For the most part, vocational programs cost institutions much more to run. They have expensive equipment that needs to be maintained, they usually have smaller classes and it’s often harder to find adjunct faculty. Some colleges address those higher costs through internal cross-subsidies, allowing the academic areas to make up some of the financial shortfall of the vocational ones. Others charge extra fees for vocational programs—whether as course fees or program fees—to help offset the extra cost. Most split the difference, charging more but still not enough to offset the full cost.
Apparently, Western Colorado Community College is flipping the script. It’s actually charging 40 percent less for vocational programs.
I’m intrigued. Paul Fain’s article mentions that WCCC is relying on a major donation to make up the financial difference, which answers my first question. But I’ll be interested in seeing whether the move has an effect on enrollments, and if so, among which groups of students.
Although this presumably isn’t the intention, I could see it playing into the narrative that the liberal arts are “elitist,” as opposed to the more workforce-focused programs. (If certain students are priced out of the liberal arts and others aren’t, we could expect to see liberal arts enrollments skew affluent.) There’s a deep historical irony in that: classically, the counterpart of the “liberal arts” was the “servile arts.” But there’s no denying widespread anxiety among students, parents and politicians about economic payoff.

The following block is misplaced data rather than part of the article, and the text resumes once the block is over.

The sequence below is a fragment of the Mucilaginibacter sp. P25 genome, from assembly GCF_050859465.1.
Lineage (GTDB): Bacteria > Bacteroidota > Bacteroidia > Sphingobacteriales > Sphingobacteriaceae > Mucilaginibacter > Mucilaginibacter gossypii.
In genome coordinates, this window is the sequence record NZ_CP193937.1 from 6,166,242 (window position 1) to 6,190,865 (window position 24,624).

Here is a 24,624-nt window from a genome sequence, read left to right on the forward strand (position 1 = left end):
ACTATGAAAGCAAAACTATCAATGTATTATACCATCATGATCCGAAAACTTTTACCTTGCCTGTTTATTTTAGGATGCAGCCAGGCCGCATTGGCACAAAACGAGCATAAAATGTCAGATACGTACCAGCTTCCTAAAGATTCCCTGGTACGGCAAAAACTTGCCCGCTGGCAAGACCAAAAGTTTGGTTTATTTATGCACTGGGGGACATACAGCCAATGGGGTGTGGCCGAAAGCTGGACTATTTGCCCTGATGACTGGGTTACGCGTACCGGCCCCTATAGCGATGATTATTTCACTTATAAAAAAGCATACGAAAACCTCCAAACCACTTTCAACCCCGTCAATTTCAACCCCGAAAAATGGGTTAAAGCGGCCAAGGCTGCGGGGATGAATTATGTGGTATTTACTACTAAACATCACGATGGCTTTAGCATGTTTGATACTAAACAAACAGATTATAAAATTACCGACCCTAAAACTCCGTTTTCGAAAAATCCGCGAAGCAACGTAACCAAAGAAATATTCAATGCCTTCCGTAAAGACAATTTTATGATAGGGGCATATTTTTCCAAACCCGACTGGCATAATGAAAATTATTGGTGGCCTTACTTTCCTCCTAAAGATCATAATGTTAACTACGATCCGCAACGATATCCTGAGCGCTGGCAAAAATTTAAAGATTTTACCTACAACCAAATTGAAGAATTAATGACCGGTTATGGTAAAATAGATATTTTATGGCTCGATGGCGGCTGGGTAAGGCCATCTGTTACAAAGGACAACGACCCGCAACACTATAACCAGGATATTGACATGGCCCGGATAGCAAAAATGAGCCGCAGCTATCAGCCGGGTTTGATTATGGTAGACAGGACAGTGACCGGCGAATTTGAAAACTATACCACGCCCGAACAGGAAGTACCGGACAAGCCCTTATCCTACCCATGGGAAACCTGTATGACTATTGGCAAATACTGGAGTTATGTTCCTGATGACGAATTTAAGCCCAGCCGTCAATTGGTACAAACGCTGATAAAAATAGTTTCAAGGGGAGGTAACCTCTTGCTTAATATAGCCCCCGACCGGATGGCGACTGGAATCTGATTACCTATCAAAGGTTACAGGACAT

A few years ago on my own campus, we ran a back-of-the-envelope analysis to see which programs were the most profitable and which the least. Generally speaking, the traditional academic areas subsidize the more vocational ones. That came as a shock to some people who had assumed, loudly and publicly, that we were wasting money on “frivolous” classes. In fact, if we did away with the liberal arts areas, we’d need much more operating funding to survive. WCCC is using a major donation to fill the gap. The point is that being aggressively workforce-focused requires a lot more money.
In the broader market, there’s nothing weird about sellers using pricing to incentivize sales. If “we” want more students to take vocational courses, then there’s a consumer-level argument for offering a discount for those courses. But the parallel to the usual market breaks down quickly when we look at who the “we” is in that sentence. A polity may decide that it wants more students to go into welding and fewer into history, but if it fails to provide the funding to allow an institution to meet the costs of offering welding at a discount, it won’t work at scale. That’s because the college doesn’t capture the benefits of a programmatic shift. Students who go on to make more money—assuming that they do—aren’t obligated to send more of it back to the college. If the costs are institutional but the benefits are social, then we can predict consistent underinvestment. If the “we” is a polity, then it should provide far more public funding to allow for student-level discounting. If the “we” is the college, its survival has to come first. The two trends of public disinvestment on the one side and greater public intervention on the other are increasingly in tension. He who increasingly cheaps out on the piper still wants to call the tune. Absent a third-party payer, that’s hard to sustain.
Still, I have to commend WCCC for having the guts to try something unusual. If it works, I foresee colleges making some pretty pointed arguments to legislators.
Program note: Due to the holiday and some travel, the blog will be off next week, returning on Monday, June 6.